Anne Spencer Revisited: A Special Day at the Activity Center

The screening of Anne Spencer Revisited on Sunday, March 15, in the Activity Center was not just any screening of any film, and the audience was not just any audience. In her introduction of Keith Lee, who produced the film, Legacy board member Carla Heath pointed out the uniqueness of Anne Spencer Revisited: it is from beginning to end the work of local artists.

The screening of Anne Spencer Revisited on Sunday, March 15, in the Activity Center was not just any screening of any film, and the audience was not just any audience. In her introduction of Keith Lee, who produced the film, Legacy board member Carla Heath pointed out the uniqueness of Anne Spencer Revisited: it is from beginning to end the work of local artists.

Keith Lee explained that when he was allowed to visit the Spencer house alone, he “could feel” the house. As a dancer, he also “felt movement” in Anne Spencer’s poetry and wanted others to experience what he felt. He confessed that his original intention had been to choreograph a dance titled Mama Rose Meets Anne Spencer. In the end, his intention became simply to celebrate Anne Spencer and her poetry, convinced that “if we do not celebrate the great artists that came before us, there will be no art.” Thus, he decided that Anne Spencer as an artist should speak for herself.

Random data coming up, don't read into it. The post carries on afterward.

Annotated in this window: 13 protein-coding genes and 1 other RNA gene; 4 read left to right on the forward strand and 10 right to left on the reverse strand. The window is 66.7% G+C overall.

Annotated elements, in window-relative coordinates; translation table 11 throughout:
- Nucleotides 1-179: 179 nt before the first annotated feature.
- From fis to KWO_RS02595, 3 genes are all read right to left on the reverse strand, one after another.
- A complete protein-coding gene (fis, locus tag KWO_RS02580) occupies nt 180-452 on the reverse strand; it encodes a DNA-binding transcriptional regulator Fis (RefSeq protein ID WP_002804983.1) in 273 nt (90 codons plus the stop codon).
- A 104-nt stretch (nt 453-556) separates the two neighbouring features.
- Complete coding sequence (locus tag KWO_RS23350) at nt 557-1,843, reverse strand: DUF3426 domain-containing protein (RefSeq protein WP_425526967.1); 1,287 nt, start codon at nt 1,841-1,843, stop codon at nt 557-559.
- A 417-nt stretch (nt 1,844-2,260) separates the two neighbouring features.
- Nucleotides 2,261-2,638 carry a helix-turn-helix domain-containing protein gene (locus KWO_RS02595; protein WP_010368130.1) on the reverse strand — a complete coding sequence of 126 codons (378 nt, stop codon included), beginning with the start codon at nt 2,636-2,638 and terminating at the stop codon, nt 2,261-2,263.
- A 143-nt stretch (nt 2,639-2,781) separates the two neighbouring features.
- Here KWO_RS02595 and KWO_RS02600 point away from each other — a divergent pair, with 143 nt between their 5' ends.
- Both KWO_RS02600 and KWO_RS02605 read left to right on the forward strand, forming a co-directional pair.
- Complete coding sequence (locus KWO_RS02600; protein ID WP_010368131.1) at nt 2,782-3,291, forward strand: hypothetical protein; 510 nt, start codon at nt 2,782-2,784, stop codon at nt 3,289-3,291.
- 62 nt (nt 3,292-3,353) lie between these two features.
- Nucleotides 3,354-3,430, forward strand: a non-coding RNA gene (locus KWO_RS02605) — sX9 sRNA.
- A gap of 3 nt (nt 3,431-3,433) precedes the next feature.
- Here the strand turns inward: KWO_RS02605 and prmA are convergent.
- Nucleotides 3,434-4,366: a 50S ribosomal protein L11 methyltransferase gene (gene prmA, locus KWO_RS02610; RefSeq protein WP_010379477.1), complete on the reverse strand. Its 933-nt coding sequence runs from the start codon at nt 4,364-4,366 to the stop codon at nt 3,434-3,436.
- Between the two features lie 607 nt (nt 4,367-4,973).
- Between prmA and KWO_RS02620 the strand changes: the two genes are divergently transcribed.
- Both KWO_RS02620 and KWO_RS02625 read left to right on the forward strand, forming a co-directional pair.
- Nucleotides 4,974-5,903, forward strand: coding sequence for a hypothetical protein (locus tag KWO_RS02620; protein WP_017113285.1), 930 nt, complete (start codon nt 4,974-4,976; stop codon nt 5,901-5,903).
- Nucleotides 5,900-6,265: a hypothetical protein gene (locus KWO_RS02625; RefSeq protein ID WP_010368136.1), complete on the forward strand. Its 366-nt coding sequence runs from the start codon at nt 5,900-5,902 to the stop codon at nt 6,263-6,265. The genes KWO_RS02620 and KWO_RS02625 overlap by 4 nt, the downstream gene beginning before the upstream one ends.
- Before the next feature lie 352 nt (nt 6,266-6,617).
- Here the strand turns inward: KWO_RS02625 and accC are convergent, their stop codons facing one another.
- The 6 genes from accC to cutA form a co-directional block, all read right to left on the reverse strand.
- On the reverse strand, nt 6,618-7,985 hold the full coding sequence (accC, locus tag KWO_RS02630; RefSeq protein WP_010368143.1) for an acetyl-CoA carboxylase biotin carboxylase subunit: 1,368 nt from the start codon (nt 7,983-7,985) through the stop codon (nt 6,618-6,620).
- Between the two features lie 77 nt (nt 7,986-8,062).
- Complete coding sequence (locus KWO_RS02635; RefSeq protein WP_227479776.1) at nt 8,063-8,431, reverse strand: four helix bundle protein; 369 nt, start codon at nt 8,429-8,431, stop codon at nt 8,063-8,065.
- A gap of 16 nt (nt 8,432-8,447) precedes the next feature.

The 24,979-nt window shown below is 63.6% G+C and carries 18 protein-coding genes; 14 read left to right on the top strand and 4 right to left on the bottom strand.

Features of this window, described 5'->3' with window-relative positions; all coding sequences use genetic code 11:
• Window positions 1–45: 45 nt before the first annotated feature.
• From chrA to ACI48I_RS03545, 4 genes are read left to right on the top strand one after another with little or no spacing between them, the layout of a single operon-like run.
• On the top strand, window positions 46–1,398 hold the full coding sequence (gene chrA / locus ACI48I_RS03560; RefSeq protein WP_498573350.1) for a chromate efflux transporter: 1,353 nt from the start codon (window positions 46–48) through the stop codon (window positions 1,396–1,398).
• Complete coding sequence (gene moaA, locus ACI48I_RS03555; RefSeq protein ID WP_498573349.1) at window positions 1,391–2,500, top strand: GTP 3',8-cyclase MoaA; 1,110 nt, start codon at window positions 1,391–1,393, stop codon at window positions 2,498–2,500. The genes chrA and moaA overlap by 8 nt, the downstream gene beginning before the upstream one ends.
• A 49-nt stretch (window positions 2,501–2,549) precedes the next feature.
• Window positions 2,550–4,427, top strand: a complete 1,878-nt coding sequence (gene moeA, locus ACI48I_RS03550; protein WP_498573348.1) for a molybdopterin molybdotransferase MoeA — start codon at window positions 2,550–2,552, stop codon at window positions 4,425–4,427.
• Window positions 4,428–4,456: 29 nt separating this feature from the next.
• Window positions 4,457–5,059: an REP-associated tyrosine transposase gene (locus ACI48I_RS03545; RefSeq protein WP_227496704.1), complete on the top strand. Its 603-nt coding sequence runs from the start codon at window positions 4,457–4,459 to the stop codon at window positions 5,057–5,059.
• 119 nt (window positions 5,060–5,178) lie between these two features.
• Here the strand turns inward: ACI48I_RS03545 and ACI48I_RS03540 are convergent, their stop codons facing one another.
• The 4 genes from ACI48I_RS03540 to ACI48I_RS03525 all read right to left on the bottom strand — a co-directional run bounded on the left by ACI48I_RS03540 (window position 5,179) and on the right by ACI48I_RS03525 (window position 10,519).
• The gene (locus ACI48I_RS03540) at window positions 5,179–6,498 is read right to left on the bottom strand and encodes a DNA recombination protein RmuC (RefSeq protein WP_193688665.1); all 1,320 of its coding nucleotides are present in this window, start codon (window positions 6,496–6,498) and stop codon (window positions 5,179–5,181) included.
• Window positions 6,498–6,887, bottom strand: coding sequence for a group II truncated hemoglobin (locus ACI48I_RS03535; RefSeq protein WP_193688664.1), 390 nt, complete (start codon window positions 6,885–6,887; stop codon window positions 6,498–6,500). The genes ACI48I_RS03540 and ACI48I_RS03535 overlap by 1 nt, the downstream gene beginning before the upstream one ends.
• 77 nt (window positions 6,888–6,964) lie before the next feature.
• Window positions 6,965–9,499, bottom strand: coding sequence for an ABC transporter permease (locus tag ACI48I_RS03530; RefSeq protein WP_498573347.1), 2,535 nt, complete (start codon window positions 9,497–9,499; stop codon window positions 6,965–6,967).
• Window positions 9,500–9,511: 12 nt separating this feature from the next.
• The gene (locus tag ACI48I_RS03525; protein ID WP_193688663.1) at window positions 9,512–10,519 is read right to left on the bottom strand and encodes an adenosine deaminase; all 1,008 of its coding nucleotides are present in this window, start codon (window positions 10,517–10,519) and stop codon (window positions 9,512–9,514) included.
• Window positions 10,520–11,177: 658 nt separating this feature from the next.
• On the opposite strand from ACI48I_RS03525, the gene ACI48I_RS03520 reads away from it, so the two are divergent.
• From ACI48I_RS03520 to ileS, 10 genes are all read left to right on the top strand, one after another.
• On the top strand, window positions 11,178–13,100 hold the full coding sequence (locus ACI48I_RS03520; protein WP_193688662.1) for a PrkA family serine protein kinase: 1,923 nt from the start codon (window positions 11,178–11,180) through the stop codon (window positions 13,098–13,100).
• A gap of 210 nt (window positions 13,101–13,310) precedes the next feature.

The film consists of readings and recitation of Spencer’s poetry in various settings in the poet’s house and garden at 1313 Pierce Street in Lynchburg. Anne Spencer is played by Sonia Langhorne, a local poet and the pre-school teacher of Lee’s son. Phil Spinner was the videographer and editor, and Iliana Lee plays a cameo role as the young Anne Spencer.

After the film and discussion, the VCCA poets, along with other members of the audience, toured the Spencer house and garden, including the poet’s writing house, “Edankraal.” Shawn Spencer-Hester led the group through her grandmother’s home, which Anne Spencer liked to call the “Over-ground Railway” because of its role as a stopover and meeting place for African American writers and artists during the Jim Crow era, when most public accommodations were closed to African Americans. To name only a few, James Weldon Johnson, Langston Hughes, George Washington Carver, and Martin Luther King, Jr., visited Anne and Edward Spencer in their Pierce Street home.

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